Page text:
Due to these issues with my selfish desire to eat and not be ill, I have spent so much of my life looking confused in a supermarket. I went to the ham aisle to, perhaps unsurprisingly, buy some ham and it was remarkably difficult to find a slice of a pig that hadn’t bathed in double cream or had stuffing shoved up its arse. None of the ham contained both gluten and milk, but they all frustratingly seemed to contain one or the other. It must have looked like the final stages of my descent into madness, I was grabbing at a packet, turning it over and putting it back, a process which got ever faster as my pupils dilated, my mouth hung open and the looks of confusion and fear in my eyes grew and grew and grew until I was whipped into an almost unending ham frenzy.
Then I found some ham.
Typically, it was the most expensive packet there, as you have to buy royal organic truffle-fed ham to get ham that is actually just ham, costing £3.50 for five slices. This is fairly typical of trying to buy food. When I was just lactose intolerant (simpler times..) I often liked an egg and mayonnaise sandwich. When, one day, I decided to have a change and buy an egg mayonnaise and ham sandwich and imagine my shock when it appeared that the addition of ham made it essential to add milk to the mayonnaise. WHY? Is there some sandwich based science that’s at work here that I’m unaware of?! Will the entire sandwich crumble to dust with the extra weight of the ham if the mayonnaise has not had an extra bit of milk powder added to it? Or does the milk act as an insulator for the ham to prevent the entire handheld meal from spontaneously combusting as you open the cardboard package? I just can’t understand why that would be done other than to fuck me over!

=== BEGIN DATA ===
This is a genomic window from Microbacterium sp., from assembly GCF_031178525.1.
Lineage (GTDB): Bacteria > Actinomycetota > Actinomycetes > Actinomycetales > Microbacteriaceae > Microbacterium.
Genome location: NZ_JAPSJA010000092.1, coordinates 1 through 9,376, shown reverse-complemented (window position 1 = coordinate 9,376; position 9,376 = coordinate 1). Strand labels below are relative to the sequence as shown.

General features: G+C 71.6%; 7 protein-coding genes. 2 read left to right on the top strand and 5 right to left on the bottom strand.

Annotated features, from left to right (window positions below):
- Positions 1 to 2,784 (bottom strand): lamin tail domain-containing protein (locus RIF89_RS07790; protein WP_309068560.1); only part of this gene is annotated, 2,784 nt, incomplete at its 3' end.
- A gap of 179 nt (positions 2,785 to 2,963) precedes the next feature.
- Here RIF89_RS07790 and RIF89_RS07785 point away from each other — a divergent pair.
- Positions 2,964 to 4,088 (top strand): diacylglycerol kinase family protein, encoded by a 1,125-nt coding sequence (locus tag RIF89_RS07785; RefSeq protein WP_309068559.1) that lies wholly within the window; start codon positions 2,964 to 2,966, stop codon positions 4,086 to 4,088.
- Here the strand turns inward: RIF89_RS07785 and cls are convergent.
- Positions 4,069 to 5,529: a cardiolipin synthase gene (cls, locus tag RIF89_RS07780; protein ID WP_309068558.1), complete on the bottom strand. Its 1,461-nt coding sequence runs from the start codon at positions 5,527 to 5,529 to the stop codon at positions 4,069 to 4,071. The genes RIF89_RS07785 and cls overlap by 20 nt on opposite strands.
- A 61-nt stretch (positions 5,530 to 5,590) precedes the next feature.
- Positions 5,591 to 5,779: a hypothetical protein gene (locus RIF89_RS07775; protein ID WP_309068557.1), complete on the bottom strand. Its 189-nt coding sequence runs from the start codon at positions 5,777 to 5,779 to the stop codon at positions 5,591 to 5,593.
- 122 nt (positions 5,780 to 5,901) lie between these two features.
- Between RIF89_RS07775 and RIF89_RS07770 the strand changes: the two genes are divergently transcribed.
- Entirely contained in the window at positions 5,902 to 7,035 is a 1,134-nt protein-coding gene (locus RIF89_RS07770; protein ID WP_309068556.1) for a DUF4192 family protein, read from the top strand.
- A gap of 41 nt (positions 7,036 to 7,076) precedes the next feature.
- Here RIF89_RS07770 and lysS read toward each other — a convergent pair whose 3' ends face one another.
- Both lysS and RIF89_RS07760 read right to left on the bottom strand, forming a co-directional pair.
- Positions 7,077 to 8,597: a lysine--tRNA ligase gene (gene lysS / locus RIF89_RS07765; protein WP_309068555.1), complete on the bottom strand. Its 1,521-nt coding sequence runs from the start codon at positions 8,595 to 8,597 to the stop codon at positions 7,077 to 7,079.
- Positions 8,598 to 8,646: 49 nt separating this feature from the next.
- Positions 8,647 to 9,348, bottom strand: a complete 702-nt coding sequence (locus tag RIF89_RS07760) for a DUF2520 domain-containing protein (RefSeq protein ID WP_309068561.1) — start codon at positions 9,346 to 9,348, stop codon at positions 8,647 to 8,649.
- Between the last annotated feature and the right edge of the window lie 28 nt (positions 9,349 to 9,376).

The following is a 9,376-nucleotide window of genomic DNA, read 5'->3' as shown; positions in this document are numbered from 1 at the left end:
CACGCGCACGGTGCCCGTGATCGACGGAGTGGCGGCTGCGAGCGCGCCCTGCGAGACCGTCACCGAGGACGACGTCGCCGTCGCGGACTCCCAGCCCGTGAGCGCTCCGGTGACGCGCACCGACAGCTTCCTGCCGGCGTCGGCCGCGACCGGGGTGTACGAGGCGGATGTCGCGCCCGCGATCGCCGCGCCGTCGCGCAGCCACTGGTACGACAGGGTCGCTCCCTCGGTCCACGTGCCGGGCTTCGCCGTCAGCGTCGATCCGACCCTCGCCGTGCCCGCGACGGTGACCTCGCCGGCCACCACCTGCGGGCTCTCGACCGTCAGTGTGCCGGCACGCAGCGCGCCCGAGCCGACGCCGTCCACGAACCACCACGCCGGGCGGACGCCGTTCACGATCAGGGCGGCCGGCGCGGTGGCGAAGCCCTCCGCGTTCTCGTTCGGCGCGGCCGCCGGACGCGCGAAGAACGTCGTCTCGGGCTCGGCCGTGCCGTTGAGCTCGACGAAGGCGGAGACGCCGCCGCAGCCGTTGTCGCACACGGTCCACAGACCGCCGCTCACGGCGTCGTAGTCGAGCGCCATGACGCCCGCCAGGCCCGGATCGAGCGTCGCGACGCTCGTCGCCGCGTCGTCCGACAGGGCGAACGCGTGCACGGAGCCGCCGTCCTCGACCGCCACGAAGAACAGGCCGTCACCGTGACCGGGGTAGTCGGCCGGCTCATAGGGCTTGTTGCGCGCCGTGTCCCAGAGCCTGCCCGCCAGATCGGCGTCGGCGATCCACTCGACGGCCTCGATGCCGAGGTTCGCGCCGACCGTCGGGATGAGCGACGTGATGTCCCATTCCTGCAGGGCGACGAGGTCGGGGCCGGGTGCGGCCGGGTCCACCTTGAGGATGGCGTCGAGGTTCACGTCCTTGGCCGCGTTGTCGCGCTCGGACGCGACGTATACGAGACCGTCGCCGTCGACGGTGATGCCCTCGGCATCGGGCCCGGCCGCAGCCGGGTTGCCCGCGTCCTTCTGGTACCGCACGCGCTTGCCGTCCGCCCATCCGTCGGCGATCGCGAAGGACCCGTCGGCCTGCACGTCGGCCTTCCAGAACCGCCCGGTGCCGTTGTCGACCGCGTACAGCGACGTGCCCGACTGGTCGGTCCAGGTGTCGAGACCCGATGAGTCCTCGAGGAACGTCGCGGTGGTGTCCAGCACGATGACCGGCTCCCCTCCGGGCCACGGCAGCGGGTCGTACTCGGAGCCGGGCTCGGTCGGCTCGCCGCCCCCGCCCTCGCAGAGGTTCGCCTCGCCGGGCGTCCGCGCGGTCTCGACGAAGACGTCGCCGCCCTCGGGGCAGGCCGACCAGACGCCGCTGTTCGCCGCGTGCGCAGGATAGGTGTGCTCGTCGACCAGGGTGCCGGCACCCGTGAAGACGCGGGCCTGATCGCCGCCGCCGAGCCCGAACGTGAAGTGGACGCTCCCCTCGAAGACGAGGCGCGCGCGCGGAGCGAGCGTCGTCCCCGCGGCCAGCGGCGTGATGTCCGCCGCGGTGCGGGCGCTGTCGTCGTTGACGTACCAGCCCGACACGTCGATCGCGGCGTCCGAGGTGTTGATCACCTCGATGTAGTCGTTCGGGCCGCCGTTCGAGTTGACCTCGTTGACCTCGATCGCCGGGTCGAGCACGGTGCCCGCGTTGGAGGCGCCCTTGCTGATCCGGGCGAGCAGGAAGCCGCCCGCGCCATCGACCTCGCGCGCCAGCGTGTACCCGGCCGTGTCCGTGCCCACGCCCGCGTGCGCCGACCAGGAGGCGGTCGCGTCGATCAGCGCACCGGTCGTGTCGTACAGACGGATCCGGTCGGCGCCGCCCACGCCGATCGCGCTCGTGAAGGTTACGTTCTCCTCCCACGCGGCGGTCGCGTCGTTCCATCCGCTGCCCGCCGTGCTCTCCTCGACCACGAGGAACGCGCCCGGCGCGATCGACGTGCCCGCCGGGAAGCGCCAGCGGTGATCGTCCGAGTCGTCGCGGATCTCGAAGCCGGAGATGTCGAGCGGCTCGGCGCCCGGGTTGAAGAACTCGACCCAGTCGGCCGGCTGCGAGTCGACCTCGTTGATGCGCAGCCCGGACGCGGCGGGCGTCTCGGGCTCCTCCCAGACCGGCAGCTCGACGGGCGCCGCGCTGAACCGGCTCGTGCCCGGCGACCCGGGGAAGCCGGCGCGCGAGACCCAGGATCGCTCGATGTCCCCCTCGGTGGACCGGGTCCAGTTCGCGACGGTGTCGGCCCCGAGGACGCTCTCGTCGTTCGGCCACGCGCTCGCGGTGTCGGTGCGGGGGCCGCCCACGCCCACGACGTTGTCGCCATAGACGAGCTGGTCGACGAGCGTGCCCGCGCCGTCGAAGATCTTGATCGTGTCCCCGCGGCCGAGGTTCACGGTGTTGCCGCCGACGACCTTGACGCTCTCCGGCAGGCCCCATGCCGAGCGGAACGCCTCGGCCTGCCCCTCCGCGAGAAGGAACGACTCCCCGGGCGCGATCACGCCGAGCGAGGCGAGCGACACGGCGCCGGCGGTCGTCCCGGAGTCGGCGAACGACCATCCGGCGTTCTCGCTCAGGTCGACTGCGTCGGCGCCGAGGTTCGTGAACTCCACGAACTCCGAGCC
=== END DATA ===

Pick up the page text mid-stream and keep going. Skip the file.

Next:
Despite all this, despite these issues being well known by all of my family and friends for many years, for my birthday this year two of my gifts from my grandmother were Kinder Surprises.
“I know you can’t eat the chocolate, but I thought you might like the toys.”
The worst thing is that this isn’t the first year she’s done that…